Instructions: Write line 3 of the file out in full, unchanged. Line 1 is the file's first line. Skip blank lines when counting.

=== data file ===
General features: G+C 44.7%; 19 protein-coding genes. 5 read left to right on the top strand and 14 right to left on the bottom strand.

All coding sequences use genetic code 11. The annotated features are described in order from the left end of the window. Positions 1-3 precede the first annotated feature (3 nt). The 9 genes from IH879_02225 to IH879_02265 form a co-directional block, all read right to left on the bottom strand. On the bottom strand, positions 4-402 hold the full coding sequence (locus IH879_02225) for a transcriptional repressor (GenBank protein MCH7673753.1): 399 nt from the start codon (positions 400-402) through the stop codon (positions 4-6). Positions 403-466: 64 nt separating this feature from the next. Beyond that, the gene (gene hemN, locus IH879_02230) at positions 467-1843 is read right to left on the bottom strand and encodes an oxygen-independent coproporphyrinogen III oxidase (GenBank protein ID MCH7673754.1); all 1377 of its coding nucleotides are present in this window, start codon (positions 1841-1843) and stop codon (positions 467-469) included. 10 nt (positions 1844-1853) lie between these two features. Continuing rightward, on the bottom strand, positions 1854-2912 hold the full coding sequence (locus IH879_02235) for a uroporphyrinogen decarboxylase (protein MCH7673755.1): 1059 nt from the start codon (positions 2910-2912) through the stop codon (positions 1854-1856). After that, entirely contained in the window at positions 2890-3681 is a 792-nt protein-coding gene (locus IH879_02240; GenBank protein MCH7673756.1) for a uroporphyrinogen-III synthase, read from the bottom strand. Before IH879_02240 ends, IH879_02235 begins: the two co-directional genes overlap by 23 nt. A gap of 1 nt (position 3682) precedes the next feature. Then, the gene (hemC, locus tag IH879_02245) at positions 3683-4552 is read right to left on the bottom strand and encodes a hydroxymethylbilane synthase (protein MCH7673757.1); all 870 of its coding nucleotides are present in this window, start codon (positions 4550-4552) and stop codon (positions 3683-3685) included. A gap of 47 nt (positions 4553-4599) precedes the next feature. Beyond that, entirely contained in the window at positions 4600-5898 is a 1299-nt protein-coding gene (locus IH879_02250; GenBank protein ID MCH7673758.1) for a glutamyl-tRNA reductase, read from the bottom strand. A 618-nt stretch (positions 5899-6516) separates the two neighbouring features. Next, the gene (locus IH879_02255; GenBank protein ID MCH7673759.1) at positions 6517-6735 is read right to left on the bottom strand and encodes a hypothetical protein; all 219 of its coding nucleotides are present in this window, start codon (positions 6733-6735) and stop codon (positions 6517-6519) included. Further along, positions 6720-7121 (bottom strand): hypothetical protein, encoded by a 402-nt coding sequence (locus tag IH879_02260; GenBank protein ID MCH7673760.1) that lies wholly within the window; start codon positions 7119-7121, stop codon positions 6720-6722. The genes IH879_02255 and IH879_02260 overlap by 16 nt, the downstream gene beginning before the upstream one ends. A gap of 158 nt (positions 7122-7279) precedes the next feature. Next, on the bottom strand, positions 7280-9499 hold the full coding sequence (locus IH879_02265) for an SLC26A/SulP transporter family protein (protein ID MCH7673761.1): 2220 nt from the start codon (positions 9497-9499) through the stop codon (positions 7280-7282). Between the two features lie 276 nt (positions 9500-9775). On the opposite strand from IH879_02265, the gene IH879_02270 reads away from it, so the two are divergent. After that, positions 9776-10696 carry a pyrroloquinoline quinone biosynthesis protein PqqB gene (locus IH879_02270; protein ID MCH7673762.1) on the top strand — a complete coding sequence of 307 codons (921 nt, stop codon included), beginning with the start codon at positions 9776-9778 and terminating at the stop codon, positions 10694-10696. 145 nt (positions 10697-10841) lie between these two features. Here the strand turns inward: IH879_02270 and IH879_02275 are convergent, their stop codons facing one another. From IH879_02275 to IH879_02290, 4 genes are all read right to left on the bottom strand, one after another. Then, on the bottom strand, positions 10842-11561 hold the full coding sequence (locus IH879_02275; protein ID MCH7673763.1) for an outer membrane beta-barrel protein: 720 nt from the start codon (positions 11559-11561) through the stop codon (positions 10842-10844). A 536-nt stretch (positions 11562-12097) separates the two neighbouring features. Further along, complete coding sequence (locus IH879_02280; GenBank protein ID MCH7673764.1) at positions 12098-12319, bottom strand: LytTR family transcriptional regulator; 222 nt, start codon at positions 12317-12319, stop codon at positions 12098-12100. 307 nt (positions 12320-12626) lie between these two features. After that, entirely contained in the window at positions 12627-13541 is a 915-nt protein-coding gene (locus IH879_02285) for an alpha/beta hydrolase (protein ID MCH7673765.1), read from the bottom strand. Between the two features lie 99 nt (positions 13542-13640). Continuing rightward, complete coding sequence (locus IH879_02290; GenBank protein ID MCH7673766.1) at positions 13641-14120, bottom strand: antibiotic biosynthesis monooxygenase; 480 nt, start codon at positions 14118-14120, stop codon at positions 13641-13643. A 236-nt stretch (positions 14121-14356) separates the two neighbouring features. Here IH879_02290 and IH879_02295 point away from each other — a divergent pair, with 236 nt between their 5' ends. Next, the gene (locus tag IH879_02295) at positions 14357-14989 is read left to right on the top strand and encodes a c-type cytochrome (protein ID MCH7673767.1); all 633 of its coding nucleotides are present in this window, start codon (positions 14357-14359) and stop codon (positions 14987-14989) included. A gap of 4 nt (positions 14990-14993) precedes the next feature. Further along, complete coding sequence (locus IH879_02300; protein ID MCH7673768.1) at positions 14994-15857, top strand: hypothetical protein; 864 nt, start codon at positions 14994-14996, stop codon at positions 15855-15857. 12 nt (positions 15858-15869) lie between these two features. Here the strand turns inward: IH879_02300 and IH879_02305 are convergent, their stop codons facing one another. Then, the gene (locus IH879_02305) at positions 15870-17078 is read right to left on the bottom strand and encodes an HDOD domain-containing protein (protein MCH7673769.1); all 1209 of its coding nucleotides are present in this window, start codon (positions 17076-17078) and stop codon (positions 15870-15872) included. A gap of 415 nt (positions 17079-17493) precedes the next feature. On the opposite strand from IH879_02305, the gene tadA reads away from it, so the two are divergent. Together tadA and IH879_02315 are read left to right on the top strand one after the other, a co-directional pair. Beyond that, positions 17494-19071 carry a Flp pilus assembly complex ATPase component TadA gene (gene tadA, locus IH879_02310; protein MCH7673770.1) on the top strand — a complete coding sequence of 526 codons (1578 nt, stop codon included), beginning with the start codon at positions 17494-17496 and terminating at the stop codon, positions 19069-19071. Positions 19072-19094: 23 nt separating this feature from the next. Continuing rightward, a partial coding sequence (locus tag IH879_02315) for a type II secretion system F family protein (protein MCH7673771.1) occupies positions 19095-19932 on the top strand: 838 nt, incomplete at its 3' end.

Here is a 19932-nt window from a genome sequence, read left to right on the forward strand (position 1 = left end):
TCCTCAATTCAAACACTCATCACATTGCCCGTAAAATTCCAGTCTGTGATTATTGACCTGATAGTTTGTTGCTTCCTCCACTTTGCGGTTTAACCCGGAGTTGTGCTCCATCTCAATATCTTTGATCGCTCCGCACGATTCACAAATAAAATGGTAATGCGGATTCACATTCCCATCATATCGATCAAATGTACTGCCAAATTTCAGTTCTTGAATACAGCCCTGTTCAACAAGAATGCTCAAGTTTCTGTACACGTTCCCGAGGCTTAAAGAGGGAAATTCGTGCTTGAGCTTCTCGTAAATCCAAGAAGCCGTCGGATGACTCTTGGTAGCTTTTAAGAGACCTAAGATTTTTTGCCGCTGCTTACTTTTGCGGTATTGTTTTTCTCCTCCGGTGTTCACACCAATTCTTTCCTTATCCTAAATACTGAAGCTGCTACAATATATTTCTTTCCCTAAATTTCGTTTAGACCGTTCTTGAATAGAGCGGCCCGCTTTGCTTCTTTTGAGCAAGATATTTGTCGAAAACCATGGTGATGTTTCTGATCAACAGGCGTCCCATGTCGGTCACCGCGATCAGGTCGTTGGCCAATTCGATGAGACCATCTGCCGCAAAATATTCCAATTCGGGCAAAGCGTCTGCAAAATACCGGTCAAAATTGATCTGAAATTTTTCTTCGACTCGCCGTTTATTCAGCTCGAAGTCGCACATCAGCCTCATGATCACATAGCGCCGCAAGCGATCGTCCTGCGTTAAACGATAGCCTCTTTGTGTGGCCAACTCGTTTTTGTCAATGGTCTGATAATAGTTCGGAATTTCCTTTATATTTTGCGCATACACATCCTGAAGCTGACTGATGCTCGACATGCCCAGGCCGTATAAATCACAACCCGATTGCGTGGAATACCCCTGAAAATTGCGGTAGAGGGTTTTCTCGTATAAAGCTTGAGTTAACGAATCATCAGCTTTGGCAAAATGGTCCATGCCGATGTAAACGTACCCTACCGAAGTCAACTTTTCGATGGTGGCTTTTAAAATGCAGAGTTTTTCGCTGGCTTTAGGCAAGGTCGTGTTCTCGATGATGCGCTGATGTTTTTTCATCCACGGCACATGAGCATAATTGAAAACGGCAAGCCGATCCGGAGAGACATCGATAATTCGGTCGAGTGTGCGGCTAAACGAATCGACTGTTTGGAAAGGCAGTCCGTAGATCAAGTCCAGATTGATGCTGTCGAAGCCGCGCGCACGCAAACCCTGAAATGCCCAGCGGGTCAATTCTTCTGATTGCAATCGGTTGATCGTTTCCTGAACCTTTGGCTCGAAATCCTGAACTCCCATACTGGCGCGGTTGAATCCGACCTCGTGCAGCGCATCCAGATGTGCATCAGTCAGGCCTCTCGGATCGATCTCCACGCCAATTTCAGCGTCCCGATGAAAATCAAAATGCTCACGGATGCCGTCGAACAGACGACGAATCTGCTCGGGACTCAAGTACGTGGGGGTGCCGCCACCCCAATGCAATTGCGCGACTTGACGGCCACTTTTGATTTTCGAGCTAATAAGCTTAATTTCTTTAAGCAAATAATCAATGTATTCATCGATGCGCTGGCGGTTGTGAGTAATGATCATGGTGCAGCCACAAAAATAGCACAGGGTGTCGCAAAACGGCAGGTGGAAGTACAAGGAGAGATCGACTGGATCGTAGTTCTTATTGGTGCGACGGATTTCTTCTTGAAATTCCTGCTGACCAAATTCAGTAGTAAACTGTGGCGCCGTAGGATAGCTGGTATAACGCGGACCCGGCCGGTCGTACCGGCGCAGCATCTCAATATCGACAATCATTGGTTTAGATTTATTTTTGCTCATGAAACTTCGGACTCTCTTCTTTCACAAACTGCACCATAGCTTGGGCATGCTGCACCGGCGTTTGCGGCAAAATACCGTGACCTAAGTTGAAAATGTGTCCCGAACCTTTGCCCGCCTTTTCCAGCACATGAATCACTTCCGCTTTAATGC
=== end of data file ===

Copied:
Here is a 19932-nt window from a genome sequence, read left to right on the forward strand (position 1 = left end):